You can’t spell “Christmas” without “r-a-c-i-s-m”

Today was a good day. Chad let me sleep in, which he always does, which is why I will never divorce him no matter how often he makes me listen to Bryan Adams songs; we took the girls to see Santa and his elf, Albert, and for the first time ever *both* girls were brave enough to sit with Santa; and then we had lunch and sat down to watch some holiday programming on Netflix. Sylvia requested The Nutcracker, Maurice Sendak’s awesomely designed version of the ballet, so we rocked that. Then Ellie chose “Christmas Classics, Vol. 1,” a collection of short Christmas-themed animations from the 30s, 40s, and 50s. So: awesome, right? We embrace classic animation! Max Fleischer rules!

And the first video, the original cartoon of Rudolph, is just what you’d expect. Snow-Whitish animation, cheesy music, Reindeer doing silly things. All good. The second short, “Santa’s Surprise,” however, is … how can I put this … RACIST AS FUCK. OK, no, that might be too strong. On a scale of racism where 1 is a Martin Luther King, Jr. memorial event and 10 is a KKK rally, this movie was, like, a 7. So it could have been worse, but it’s still not something you want your kids watching.

It’s funny, because when you describe the film, it actually sounds kind of progressive. The story is that after Santa gets home from his journey around the world delivering gifts, an assortment of kiddies from different nations get together to make a Christmas surprise for Santa – they clean his house, get him a tree, and leave him a nicely wrapped present. Kids of all nations and colors working together! World harmony! It’s sweet! Except for how all the non-european kids are represented by the most screamingly blatant stereotypes you could possibly imagine. The little Asian boy personifies the Yellow Menace, the African boy is like the love-child of Little Black Sambo and Aunt Jemima – you get the idea. It’s bad enough when they’re just marching around singing about how they’re going to make a surprise for Santa, but then they start cleaning up and the white girl is sweeping whilst the black kid is shining shoes “to a boogie rhythm” and the Asian boy is … sigh … doing the laundry.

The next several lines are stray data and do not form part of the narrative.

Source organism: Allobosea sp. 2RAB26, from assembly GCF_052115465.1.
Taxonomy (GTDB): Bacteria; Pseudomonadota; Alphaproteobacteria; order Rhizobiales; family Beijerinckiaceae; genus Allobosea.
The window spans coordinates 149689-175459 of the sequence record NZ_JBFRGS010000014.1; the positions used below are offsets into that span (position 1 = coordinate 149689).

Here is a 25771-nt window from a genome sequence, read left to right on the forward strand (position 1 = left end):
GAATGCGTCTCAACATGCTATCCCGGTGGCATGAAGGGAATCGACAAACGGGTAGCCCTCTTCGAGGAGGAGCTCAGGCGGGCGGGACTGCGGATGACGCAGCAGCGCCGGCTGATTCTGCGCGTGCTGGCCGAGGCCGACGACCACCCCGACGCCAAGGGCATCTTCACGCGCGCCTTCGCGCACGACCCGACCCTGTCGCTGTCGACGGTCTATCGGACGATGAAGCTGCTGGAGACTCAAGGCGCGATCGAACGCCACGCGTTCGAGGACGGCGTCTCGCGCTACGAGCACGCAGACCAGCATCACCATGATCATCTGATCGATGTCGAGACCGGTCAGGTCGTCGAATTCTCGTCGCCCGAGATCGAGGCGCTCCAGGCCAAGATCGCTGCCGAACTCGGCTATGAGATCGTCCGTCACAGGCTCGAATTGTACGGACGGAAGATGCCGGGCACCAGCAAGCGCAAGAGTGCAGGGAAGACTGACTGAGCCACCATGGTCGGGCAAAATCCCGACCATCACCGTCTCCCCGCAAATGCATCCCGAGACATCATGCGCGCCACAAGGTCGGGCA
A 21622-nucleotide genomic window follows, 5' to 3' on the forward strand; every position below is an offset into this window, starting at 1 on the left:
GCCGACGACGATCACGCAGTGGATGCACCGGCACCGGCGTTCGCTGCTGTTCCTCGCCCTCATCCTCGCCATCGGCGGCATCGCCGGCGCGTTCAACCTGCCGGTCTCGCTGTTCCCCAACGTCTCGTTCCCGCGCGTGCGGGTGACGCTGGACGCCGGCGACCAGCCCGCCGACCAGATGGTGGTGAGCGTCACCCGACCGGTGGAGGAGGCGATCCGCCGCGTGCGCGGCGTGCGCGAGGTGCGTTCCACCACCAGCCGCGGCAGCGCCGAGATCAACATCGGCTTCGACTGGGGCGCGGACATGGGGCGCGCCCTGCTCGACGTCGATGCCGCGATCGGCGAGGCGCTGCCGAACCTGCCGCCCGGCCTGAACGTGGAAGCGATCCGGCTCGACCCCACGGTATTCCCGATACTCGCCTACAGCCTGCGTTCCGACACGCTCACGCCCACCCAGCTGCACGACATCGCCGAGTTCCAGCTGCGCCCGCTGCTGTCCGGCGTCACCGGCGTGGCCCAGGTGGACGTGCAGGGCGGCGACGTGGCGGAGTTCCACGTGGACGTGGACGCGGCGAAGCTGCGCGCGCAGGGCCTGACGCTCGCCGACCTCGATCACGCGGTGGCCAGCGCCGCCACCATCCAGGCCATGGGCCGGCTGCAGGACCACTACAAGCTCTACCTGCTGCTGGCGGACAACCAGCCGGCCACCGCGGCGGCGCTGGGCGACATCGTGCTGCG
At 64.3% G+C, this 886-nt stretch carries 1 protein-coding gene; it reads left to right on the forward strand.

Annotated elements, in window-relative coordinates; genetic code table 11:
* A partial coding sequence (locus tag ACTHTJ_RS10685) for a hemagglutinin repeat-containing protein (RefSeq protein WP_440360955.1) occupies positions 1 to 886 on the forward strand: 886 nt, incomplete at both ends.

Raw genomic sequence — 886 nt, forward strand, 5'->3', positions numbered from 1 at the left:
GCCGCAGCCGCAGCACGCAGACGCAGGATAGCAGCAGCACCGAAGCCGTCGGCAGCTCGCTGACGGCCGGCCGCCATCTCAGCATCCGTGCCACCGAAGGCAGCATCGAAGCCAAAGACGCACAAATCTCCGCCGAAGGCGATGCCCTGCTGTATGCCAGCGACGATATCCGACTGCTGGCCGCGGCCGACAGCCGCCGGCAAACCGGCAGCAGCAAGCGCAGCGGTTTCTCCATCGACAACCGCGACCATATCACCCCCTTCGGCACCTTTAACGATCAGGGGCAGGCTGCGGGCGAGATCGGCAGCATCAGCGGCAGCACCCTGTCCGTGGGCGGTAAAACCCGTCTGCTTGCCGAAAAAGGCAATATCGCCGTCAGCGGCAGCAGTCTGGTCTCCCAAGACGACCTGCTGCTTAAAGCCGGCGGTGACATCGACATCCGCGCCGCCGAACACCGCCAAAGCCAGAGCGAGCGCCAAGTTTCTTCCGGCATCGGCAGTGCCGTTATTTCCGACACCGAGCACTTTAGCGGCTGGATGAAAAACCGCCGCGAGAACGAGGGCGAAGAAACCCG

The thing is, it’s a short film, and I was so taken aback that all I managed to get out was “Um, this movie has some problematic racial stereotypes, kids …” (“What’s a stereotype, Mama?”) and then it was over. Fortunately, the rest of the shorts were harmless. UNfortunately, I’m pretty positive the girls are going to want to watch this collection again, and I have no idea how to explain in 6 and 3-year-old terms why that second film is a problem. I guess I could just forbid the whole thing, but that seems extreme. I feel like this is one of those educational opportunities you hear so much about, and I AM BIFFING IT.

Also I just found out that Bing Crosby was an asshole. So, you know. Whee!

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